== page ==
On August 27, 1955, I traveled by bus with Cub Scout Pack 10 from Cliffwood Beach, NJ, to Brooklyn to see the Dodgers play the Cincinnati Redlegs. It was good time to go: The season was drawing to a close, the Dodgers were comfortably in first (on their way to their last championship in Brooklyn) and it was a chance for manager Walt Alston to experiment. Seats were cheap.
As we traveled across the bridge over the Raritan River, it looked so big to us kids that there was general foreboding, alleviated only by the cubmaster leading us in song. We drove through Manhattan, this was a decade before the Verrazzano-Narrows Bridge was complete, and through Brooklyn to Ebbetts Field, piling out of the bus, with our Brooklyn blue Dodgers caps, balls and gloves. I was a Dodger fan back then, so it was a big thrill for a little guy.
We settled in the left field bleachers. I marveled at how close I was to Sandy Amoros and how green the field was. I remember being very quiet, almost reverential.
Legendary broadcaster and native Brooklynite Marv Albert guest-wrote for the New York Times, talking the Brooklyn Nets, announcing for the first-ever professional game in Brooklyn, his hoop game, his relationship with Walter O'Malley and the Brooklyn Dodgers, being a Knicks ballboy (THE PICTURE!) and more. A snippet:
Around the city, people keep asking me about the Nets — at a rate that I never thought possible. Fanatics from New Jersey used to be the only people who wanted to chat me up about the Nets. Sometimes, you hardly knew they had taken the court at Izod Center. Far more often, people wanted to talk to me about the Knicks — and kept asking after I left the Knicks’ TV booth to call Nets games.
The Nets are a likable group, and even without playing a game they’ve become popular. I think they’ll win over kids who haven’t developed loyalties yet. They will certainly lure basketball fans drawn to the new arena by games against the Lakers, the Celtics, the Thunder and the Heat. And if the Knicks stumble and don’t make the playoffs, some Knicks fans might defect to watch Deron Williams and Joe Johnson.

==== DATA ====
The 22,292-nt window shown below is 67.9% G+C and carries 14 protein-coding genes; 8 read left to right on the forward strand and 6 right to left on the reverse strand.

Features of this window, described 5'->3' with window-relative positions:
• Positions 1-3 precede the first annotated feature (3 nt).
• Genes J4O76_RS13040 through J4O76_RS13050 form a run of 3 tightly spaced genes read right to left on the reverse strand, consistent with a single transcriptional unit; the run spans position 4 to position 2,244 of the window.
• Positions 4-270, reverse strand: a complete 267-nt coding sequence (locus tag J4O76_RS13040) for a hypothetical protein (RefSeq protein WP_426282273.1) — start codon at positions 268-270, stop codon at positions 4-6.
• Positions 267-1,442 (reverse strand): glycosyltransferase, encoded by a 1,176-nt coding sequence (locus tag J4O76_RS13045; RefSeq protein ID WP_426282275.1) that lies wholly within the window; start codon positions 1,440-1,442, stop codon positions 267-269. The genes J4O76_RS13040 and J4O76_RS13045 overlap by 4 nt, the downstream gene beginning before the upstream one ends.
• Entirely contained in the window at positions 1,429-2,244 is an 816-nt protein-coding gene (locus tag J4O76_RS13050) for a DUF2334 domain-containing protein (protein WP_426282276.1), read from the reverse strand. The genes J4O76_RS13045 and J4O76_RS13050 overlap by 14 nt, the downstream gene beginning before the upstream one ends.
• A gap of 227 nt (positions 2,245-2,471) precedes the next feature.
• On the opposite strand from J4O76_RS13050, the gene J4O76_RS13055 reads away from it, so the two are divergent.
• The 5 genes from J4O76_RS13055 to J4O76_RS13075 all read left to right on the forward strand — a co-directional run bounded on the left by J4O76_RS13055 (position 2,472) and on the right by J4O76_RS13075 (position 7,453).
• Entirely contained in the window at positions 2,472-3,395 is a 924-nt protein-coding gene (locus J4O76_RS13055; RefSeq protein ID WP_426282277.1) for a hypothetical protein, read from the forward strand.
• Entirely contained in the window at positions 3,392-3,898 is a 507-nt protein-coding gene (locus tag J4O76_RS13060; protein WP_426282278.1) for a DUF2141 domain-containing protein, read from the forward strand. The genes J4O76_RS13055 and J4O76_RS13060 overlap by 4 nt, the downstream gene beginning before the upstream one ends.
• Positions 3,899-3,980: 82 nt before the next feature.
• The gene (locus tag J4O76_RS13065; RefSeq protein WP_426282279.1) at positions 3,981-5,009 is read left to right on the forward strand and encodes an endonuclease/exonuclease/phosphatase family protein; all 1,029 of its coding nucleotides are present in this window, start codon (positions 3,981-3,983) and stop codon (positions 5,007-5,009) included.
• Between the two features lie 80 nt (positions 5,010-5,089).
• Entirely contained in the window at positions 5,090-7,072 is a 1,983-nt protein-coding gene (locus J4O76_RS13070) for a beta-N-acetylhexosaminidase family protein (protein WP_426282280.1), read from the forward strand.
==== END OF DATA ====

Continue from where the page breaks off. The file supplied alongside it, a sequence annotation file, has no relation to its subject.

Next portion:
The Nets are finally being embraced, perhaps for the first time since Julius Erving’s heyday.
With all the Brooklyn Dodgers nostalgia, it’s tempting to think that basketball only recently became The Brooklyn Game. I was struck then reading the wonderful Jane Leavy biography of Dodger icon/hero Sandy Koufax by this:
When he was growing up, baseball was neither Koufax’s dream nor his passion. His dream was to play for the New York Knicks…
Koufax didn’t play much basketball…until his family returned to Brooklyn, where every open space was a court, or a half court, and every fire escape ladder was a potential basket. Others practiced shooting; Koufax practice the anonymous, contentious skill of rebounding….
He scoured the borough in search of The Big Game, which invariably took place at Brighton Beach, where playground legends, college stars, and pros gathered to hone their games, and the game basketball could become. Back then, no one knew from vertical leap. Vertical was for skyscrapers. But Koufax had wattage in his legs, hands large enough to palm the ball, and he didn’t shy away from contact. On the playground, players asked: You sure this boy is white? “He was just a skinny Jewish kid in a bandanna who challenged our small little prejudices,” [Jerry] Della Femina said.
Soon his name began to appear in the fine print of the Brooklyn Eagle sports pages, usually misspelled. Caufax. Kaufox. Kofax, Kauflex, Kouflex. “He was an incredibly smooth basketball player,” said Alan Dershowitz, another neighborhood kid who made good—as a legal authority and auth or I, Dershowitz Fame. “He would fake a jumper, drive the baseline, come under the boards and reverse the dunk. We weren’t used to that.”
His friends remember a dramatic moment in 1953, In an exhibition game with the Knicks, Koufax impressed the pros with his dunks and ended up playing basketball and baseball at the University of Cincinnati, where he was discovered by the Dodgers.